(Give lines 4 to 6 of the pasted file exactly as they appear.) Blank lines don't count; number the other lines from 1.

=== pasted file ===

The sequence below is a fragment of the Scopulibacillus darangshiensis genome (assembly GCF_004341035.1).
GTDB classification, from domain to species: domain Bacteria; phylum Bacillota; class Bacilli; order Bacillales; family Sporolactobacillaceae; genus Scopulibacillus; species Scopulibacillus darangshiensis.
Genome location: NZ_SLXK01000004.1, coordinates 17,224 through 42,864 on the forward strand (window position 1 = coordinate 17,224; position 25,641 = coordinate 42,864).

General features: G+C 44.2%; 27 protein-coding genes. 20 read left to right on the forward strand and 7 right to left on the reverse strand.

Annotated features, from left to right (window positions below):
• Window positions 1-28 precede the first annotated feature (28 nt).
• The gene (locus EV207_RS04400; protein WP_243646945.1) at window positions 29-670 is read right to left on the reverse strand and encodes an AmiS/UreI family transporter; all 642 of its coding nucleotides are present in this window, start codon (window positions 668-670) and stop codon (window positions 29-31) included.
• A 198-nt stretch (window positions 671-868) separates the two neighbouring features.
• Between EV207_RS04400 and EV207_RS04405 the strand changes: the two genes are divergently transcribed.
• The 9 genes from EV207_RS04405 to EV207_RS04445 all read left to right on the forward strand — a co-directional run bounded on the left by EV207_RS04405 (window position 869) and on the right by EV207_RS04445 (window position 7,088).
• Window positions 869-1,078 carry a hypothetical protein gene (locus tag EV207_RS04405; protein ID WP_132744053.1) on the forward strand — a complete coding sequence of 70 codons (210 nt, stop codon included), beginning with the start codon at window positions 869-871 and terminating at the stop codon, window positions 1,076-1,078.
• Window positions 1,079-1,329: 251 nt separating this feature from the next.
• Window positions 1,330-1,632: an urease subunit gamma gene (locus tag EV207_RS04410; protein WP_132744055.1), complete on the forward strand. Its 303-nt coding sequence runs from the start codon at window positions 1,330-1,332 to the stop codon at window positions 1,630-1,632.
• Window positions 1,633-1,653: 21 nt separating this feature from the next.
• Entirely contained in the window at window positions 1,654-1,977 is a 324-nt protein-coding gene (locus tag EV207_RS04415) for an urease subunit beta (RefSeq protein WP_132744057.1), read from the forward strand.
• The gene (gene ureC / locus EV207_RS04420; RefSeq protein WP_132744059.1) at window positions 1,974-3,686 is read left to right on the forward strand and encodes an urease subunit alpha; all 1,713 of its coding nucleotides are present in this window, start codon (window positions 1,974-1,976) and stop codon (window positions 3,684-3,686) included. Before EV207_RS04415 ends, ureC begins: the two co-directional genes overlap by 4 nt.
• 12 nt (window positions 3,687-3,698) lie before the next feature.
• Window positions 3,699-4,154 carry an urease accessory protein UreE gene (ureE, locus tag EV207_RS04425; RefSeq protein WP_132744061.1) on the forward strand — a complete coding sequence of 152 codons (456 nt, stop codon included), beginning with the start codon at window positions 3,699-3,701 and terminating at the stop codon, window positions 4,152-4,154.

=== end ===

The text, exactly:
General features: G+C 44.2%; 27 protein-coding genes. 20 read left to right on the forward strand and 7 right to left on the reverse strand.

Annotated features, from left to right (window positions below):
• Window positions 1-28 precede the first annotated feature (28 nt).